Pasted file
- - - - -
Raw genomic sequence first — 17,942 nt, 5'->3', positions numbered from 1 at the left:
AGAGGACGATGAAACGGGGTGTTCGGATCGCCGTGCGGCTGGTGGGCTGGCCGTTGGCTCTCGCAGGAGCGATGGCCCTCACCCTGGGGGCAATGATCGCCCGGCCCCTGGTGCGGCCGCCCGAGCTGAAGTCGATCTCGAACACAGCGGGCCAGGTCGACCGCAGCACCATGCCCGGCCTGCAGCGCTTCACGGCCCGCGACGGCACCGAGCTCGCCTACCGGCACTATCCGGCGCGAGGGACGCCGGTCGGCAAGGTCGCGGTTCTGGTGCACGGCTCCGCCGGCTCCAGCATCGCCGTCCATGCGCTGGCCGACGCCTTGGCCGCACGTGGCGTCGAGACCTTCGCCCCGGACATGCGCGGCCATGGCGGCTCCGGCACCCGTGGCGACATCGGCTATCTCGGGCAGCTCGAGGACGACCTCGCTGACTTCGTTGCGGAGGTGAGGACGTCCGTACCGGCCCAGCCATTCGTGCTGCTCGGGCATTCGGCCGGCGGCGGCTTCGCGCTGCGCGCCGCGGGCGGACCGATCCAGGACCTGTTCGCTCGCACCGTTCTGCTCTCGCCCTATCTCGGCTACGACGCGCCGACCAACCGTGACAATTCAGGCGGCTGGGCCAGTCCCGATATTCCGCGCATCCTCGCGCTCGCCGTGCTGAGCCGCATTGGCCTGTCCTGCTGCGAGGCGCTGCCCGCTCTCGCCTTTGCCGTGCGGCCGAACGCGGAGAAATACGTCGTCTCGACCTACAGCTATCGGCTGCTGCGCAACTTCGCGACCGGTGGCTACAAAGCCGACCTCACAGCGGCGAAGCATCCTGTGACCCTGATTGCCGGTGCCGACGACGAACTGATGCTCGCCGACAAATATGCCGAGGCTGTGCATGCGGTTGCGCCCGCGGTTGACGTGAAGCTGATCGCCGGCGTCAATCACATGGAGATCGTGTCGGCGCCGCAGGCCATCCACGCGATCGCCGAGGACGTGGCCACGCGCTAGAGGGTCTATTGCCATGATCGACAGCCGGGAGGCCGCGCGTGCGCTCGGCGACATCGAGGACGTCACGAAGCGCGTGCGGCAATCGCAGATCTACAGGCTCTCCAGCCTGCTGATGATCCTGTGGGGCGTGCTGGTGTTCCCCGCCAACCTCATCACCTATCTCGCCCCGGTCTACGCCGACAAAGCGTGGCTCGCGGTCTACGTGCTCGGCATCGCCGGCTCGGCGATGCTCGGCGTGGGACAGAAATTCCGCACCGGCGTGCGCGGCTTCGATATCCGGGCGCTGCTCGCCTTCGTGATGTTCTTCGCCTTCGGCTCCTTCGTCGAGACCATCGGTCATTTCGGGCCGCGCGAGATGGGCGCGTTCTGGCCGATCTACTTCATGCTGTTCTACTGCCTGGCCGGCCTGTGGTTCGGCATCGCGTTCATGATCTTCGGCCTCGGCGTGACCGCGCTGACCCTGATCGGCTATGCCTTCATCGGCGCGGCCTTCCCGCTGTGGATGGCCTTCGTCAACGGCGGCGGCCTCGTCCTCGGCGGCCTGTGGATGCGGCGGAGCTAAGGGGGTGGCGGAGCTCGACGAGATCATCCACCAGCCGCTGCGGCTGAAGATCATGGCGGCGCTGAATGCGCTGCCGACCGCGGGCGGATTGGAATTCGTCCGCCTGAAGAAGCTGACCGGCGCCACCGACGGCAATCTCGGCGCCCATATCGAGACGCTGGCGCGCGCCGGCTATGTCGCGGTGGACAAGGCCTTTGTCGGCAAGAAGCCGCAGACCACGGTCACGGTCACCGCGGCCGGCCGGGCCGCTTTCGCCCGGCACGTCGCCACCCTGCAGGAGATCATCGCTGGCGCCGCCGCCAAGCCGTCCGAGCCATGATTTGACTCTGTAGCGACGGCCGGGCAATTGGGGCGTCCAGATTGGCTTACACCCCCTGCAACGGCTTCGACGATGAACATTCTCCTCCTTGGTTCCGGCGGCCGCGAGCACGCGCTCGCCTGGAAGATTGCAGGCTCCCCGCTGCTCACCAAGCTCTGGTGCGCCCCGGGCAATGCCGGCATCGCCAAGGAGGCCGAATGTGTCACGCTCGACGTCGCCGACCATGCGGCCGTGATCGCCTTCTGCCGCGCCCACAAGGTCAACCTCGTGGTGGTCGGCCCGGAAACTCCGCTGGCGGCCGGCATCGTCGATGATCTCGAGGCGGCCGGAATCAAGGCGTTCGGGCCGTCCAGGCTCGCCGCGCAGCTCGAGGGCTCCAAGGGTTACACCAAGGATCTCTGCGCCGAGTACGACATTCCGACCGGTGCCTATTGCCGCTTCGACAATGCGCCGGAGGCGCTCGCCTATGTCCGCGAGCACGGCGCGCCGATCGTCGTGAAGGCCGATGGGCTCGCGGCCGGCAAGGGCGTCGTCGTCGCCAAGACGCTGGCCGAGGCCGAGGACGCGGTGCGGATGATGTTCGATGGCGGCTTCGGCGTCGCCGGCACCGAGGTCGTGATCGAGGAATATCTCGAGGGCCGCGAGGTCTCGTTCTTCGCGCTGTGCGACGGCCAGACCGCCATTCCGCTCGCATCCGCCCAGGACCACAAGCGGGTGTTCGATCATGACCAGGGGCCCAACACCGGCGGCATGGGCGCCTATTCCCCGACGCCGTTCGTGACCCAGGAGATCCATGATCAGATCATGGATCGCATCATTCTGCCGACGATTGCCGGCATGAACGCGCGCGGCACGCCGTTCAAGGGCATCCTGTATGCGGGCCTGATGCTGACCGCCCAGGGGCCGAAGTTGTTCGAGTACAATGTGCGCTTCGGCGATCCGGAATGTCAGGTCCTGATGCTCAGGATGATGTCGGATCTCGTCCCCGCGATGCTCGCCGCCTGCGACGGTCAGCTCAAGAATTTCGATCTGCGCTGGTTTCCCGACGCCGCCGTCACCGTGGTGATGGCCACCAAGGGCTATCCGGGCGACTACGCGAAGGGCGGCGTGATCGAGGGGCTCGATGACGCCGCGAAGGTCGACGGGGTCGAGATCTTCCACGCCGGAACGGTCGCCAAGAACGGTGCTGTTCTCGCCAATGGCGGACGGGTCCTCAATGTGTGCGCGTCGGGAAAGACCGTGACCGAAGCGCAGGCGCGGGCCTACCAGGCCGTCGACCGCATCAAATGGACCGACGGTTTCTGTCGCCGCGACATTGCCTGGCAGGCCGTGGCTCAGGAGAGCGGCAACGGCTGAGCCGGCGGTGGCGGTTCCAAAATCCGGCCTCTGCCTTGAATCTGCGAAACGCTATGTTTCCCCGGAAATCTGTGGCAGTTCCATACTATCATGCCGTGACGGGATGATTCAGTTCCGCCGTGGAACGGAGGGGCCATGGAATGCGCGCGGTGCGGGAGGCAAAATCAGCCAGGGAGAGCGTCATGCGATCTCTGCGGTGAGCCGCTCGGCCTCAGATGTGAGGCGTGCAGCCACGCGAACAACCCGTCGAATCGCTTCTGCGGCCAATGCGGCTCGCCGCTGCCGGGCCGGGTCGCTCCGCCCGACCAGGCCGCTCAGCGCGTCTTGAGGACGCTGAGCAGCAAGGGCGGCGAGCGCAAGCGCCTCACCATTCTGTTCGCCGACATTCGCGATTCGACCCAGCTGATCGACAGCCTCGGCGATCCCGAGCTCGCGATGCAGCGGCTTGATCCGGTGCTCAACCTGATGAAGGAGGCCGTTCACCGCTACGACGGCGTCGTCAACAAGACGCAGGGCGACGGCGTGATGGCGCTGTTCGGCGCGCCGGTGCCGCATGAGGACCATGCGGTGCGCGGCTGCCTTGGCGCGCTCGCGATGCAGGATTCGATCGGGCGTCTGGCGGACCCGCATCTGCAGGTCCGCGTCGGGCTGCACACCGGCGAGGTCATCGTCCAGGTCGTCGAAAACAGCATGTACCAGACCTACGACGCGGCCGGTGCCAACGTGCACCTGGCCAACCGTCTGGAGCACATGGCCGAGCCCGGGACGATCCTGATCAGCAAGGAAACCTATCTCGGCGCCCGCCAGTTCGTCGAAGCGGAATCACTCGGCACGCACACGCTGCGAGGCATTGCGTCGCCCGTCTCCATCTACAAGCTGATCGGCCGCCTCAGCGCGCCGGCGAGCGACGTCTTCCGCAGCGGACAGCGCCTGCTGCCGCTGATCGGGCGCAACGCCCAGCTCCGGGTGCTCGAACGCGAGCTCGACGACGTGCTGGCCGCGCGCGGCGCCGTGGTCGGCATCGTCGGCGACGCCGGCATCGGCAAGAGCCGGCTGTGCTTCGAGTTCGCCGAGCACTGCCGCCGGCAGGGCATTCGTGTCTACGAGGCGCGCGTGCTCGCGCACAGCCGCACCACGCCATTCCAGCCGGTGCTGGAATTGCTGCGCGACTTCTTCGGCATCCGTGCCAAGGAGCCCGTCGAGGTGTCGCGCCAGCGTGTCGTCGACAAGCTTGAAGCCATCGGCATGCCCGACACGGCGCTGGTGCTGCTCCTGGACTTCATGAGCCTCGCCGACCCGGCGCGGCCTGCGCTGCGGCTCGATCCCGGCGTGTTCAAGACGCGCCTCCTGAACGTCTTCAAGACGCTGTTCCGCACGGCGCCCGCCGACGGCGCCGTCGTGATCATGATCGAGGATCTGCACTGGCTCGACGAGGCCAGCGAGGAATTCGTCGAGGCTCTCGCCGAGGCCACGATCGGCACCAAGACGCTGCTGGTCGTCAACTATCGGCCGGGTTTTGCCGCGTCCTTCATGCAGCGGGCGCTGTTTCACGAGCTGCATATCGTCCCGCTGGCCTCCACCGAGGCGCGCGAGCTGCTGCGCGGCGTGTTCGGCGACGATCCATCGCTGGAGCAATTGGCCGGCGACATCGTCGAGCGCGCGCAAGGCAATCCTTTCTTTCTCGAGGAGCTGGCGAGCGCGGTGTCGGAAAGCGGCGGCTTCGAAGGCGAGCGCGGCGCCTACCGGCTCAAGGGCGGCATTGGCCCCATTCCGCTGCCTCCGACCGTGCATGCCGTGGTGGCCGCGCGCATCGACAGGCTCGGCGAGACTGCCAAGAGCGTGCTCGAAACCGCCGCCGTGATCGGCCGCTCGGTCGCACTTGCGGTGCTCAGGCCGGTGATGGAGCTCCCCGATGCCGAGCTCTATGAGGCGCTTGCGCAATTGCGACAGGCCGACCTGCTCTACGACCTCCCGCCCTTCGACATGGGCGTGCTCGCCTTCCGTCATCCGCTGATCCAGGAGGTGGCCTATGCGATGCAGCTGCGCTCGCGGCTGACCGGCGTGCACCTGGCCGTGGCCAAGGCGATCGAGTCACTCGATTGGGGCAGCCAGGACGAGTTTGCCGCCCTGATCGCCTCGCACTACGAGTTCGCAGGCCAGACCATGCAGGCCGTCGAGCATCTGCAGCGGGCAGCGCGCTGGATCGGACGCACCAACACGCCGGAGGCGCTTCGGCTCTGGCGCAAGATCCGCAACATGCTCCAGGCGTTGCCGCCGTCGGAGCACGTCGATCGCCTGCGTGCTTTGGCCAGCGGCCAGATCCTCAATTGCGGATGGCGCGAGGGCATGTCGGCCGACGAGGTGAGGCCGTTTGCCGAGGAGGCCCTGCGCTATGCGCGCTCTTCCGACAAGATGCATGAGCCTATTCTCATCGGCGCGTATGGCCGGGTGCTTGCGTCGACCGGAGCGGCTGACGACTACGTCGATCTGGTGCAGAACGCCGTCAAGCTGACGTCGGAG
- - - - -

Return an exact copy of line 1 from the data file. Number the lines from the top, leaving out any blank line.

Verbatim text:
Raw genomic sequence first — 17,942 nt, 5'->3', positions numbered from 1 at the left: